In this series, we whisk you around some of our favourite museums, galleries and sculpture parks across the UK, and select works and objects from each that relate to family life, home and nature.
National Galleries of Scotland, Edinburgh
This leading arts organisation consists of three Edinburgh galleries. Spread across them is a first-rate collection of Western art representing every era from the Middle Ages to the present day. The Scottish National Gallery tells the tale of Scottish painting and also showcases works by art history's leading lights, while the Scottish National Gallery of Modern Art is focused on more recent work and the Scottish National Portrait Gallery is filled with photographs as well as paintings and sculptures.
Instead of being divided into distinct movements, Scottish art history is marked by clutches of like-minded artists from the Glasgow Boys, who in the late 19th century painted nostalgic rural scenes, to the Scottish Colourists, a 20th-century quartet influenced by the vibrant colours and vigorous brushwork of French Fauvism and the bright light of the Impressionists. At the National Galleries of Scotland, the works by such groups provide a lens through which you can explore the nation's visual culture and international connections.
Here, we select a handful of works to admire from home or seek out as the National Galleries of Scotland reopen.
The Black Bottle (c.1905) by Samuel John Peploe
One of four 20th-century artists known as the Scottish Colourists, Peploe enlivened the nation's art scene with ideas lifted from the French avant-garde. Born in Edinburgh, he studied in Paris from 1910 to 1912, where he was influenced by the closely cropped compositions, bold colours and open brushwork of the Impressionists and Fauves. His preferred subject was still life in this case, a swiftly executed lunch or dinner. The creamy tablecloth contrasts with the plain dark backdrop and the slender glass glistens in the light. Despite the casual appearance, everything on the table is cleverly arranged according to colour, the golden apple echoing the flower pattern on the china bowl and the bunch of grapes balancing out the inky bottle of wine.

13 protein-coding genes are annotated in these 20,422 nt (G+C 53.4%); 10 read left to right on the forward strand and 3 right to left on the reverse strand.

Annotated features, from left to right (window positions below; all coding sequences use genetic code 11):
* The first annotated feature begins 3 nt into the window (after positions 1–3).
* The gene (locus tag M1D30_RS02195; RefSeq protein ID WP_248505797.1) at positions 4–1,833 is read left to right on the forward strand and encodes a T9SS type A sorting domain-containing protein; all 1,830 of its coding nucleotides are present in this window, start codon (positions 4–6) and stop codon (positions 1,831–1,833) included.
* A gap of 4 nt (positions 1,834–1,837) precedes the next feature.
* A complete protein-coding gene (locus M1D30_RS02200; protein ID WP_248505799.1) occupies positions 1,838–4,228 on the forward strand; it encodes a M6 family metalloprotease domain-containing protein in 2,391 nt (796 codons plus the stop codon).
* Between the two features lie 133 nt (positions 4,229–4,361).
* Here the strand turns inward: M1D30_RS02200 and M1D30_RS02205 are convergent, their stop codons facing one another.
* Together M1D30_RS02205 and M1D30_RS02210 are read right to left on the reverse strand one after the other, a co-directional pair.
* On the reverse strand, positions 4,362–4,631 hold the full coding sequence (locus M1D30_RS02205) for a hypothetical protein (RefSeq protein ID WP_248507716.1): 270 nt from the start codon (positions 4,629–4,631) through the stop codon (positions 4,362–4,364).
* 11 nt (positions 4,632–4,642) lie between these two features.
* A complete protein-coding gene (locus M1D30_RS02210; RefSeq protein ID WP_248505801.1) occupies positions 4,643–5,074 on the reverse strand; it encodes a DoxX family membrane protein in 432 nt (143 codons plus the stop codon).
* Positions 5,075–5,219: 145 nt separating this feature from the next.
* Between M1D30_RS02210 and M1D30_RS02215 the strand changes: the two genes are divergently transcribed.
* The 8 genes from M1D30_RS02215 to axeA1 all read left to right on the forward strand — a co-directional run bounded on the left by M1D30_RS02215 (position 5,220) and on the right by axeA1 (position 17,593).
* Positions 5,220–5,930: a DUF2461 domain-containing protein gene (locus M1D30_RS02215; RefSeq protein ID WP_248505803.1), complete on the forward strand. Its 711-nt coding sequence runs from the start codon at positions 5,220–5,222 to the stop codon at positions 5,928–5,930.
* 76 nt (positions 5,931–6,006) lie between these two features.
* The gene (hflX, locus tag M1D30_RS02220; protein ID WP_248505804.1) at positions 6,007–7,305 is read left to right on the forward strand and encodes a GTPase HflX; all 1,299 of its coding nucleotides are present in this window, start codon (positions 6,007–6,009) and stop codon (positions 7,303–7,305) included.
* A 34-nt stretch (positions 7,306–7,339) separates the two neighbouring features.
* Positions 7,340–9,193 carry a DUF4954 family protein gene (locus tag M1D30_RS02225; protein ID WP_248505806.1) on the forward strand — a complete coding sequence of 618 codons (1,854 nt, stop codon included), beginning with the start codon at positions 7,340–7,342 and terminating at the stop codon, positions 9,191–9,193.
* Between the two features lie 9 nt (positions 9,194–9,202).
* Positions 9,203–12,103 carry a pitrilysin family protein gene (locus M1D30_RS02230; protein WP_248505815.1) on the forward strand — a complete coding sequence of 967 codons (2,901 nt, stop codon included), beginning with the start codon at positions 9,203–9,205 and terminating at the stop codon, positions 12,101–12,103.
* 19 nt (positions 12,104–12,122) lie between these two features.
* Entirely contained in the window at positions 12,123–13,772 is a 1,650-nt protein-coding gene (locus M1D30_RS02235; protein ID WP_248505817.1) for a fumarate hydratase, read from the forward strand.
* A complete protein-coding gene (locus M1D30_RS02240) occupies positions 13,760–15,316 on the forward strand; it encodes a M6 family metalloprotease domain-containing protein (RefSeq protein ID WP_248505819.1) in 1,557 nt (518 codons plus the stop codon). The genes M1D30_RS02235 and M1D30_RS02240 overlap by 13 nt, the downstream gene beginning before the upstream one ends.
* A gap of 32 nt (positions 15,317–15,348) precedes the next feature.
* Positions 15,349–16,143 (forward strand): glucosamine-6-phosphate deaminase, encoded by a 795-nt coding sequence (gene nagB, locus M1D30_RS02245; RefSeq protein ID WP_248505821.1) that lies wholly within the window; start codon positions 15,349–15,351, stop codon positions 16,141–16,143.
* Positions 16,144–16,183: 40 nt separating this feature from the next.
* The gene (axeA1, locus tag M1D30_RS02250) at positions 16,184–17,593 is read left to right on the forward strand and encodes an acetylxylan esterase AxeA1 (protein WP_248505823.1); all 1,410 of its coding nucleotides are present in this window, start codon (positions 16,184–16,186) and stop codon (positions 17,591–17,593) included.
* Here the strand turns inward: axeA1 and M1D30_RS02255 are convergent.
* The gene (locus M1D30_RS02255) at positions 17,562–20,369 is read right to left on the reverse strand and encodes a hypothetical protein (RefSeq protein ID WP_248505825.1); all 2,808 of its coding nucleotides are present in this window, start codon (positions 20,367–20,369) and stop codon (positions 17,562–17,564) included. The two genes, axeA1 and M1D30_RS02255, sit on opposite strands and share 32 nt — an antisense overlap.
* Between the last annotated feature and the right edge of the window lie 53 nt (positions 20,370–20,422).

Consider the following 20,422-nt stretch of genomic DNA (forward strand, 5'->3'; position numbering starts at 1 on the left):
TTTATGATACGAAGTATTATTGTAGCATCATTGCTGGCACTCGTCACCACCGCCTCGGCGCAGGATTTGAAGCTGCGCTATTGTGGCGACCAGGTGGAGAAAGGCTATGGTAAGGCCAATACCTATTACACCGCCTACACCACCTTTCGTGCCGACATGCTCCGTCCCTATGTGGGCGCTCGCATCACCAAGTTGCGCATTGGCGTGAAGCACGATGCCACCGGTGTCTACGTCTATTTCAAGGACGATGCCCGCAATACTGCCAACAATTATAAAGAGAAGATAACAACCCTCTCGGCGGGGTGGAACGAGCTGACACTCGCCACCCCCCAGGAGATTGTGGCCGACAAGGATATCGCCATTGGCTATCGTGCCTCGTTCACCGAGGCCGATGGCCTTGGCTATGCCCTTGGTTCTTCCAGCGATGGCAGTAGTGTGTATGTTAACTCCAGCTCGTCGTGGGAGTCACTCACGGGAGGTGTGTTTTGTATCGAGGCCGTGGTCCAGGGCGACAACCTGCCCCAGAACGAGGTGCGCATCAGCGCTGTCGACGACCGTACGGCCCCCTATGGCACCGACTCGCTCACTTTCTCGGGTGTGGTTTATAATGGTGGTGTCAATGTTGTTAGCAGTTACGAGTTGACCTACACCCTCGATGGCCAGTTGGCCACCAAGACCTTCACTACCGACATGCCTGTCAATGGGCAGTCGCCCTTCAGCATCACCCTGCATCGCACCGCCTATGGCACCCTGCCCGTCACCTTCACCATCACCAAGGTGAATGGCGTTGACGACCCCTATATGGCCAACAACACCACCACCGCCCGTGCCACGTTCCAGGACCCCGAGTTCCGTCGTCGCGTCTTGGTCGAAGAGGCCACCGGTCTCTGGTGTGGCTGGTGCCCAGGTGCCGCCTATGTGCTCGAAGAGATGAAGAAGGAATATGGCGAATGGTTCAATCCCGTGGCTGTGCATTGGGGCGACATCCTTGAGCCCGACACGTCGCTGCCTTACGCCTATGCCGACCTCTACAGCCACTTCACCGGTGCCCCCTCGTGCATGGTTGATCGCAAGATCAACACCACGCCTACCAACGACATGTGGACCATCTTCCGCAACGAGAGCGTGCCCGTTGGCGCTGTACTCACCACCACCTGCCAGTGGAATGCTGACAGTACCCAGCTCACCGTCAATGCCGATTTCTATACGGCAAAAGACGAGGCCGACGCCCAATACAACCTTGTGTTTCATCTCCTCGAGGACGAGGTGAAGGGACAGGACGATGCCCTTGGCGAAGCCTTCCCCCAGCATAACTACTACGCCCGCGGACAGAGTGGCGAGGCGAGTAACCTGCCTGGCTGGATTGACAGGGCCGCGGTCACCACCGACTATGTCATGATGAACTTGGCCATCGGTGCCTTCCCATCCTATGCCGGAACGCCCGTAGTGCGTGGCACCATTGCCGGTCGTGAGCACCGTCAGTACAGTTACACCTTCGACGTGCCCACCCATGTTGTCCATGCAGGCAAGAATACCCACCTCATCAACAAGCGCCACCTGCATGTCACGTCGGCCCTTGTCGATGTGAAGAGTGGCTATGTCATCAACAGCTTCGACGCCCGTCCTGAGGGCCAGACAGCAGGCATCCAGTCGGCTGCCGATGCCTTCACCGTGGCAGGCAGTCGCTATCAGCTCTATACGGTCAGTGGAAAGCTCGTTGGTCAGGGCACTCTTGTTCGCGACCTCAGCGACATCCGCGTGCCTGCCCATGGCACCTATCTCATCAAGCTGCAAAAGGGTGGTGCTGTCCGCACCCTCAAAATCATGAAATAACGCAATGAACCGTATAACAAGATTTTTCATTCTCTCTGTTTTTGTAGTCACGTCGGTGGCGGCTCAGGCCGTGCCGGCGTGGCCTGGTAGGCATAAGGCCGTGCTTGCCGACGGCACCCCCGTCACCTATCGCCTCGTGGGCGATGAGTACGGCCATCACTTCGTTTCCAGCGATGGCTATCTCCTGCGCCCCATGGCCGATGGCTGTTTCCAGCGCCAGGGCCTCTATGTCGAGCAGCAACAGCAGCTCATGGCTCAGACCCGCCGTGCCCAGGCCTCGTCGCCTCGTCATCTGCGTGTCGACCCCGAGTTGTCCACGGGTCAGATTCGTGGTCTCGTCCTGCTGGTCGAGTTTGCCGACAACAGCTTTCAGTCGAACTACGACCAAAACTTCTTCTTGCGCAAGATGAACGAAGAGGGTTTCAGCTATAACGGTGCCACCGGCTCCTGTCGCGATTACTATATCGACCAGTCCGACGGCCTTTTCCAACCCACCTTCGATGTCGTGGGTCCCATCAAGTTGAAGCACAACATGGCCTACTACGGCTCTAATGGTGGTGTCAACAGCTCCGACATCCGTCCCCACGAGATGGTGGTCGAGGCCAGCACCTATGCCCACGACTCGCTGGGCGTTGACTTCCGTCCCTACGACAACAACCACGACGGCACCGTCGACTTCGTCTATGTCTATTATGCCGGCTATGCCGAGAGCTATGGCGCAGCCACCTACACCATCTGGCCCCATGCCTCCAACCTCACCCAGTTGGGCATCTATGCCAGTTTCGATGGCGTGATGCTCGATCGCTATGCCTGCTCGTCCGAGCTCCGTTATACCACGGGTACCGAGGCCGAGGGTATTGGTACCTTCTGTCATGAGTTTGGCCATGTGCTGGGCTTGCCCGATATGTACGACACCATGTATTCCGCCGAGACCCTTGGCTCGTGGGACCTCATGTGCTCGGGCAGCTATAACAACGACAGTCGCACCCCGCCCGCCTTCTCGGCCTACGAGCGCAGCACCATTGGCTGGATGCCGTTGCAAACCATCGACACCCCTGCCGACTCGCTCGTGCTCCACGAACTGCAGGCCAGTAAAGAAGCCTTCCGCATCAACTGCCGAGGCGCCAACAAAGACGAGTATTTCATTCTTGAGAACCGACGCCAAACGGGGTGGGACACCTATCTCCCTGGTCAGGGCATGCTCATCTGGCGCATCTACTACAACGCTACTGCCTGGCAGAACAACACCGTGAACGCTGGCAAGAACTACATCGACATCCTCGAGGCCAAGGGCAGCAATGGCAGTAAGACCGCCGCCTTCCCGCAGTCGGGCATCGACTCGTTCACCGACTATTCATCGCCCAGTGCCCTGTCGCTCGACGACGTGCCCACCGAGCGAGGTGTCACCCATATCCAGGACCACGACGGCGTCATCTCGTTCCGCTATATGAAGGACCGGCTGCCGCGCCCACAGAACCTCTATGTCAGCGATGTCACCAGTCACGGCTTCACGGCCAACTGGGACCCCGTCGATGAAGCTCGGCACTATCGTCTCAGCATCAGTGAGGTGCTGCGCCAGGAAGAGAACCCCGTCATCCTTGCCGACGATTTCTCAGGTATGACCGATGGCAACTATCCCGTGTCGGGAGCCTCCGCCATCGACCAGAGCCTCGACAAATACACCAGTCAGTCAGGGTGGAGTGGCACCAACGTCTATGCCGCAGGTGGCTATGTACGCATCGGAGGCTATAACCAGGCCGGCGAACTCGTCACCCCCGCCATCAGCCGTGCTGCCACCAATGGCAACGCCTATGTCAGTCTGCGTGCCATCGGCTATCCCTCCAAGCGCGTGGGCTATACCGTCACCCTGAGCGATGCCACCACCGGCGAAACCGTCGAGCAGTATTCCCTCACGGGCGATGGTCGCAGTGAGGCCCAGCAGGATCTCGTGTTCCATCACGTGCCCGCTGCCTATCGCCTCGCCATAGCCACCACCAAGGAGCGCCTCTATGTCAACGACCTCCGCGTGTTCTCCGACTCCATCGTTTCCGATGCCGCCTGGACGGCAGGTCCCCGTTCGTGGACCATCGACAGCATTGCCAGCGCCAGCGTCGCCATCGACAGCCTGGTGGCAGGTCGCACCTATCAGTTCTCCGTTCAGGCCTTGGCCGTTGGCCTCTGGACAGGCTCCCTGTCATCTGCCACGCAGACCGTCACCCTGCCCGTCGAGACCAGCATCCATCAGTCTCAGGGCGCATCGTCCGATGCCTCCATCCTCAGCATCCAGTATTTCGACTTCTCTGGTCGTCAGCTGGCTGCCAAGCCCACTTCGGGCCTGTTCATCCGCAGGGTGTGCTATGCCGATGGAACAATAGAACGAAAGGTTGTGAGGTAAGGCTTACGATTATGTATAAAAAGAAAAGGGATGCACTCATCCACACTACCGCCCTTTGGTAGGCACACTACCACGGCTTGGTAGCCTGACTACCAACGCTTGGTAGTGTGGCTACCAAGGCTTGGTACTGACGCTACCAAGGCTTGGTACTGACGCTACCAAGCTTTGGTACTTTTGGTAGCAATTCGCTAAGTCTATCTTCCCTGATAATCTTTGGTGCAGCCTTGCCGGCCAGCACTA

In the Orchard (1886) by Sir James Guthrie
The Scottish Colourists combined aspects of the Parisian avant-garde with the Realist style and rural subject matter favoured by Scotland's then leading group of artists: the Glasgow Boys, among whom Guthrie was a pivotal figure. Born in Greenock, the self-taught artist spent brief stints in London and Paris before settling in Scotland and painting directly from nature. This muted work shows a young boy and girl collecting fallen apples in an orchard; their rosy cheeks hint at their exertion. Sunlight filters through the trees, which like the grass are rendered in broad brushstrokes. Such large canvases were usually reserved for religious or history paintings, but Guthrie devotes his to a humble neighbourhood task.
A Cabbage Garden (1877) by Arthur Melville
This is the first painting that Melville exhibited at London's Royal Academy of Arts and it marked a leap forward in his work. Though a double portrait of sorts, the focus is more on the East Lothian cabbage garden than it is on the man in overalls tending to his patch or woman in a bonnet who has paused to speak with him for a moment. The leafy-green vegetables take up two-thirds of the canvas and are rendered in great detail in the foreground, while becoming increasingly smudgy as they recede. The muddy brown of the surrounding trees and the mottled grey sky mean our focus is uninhibited all we need do is watch the cabbages grow and gleam.
Three Ladies of Fashion (1900) by Bessie MacNicol
Of course, there were Glasgow Girls too: a group of women artists and designers active in Scotland's cultural hub at the turn of the century. Among them was MacNicol, who studied first in Glasgow, then in Paris and exhibited across Europe. Her interest in fashion was likely sparked by her grandfather, a master tailor; she was more interested in capturing in paint the shape, texture and detail of the clothes than what was in vogue. She tended to paint women in old-fashioned frills, with blowsy skirts, big hats and fluttering fans. The mirror and chair in this gently distorted work suggests that we might be in the changing room of a dress shop.
The White Drake (c.1895) by Joseph Crawhall
Another of the Glasgow Boys, Crawhall takes one of the white drakes waddling around on the left-hand side of Guthrie's great canvas and makes it the protagonist of his gentle watercolour. Throughout his career, the artist painted delicate portraits of birds and animals that combine his knack for observation with his feel for formal design. Though he began each work by looking closely at wildlife, he often pieced together his subjects from memory and imagination. His sun-dappled drake is situated in a decorative meadow of daisies and dandelions that calls to mind the Chinese wash drawings and Japanese prints that Crawhall admired.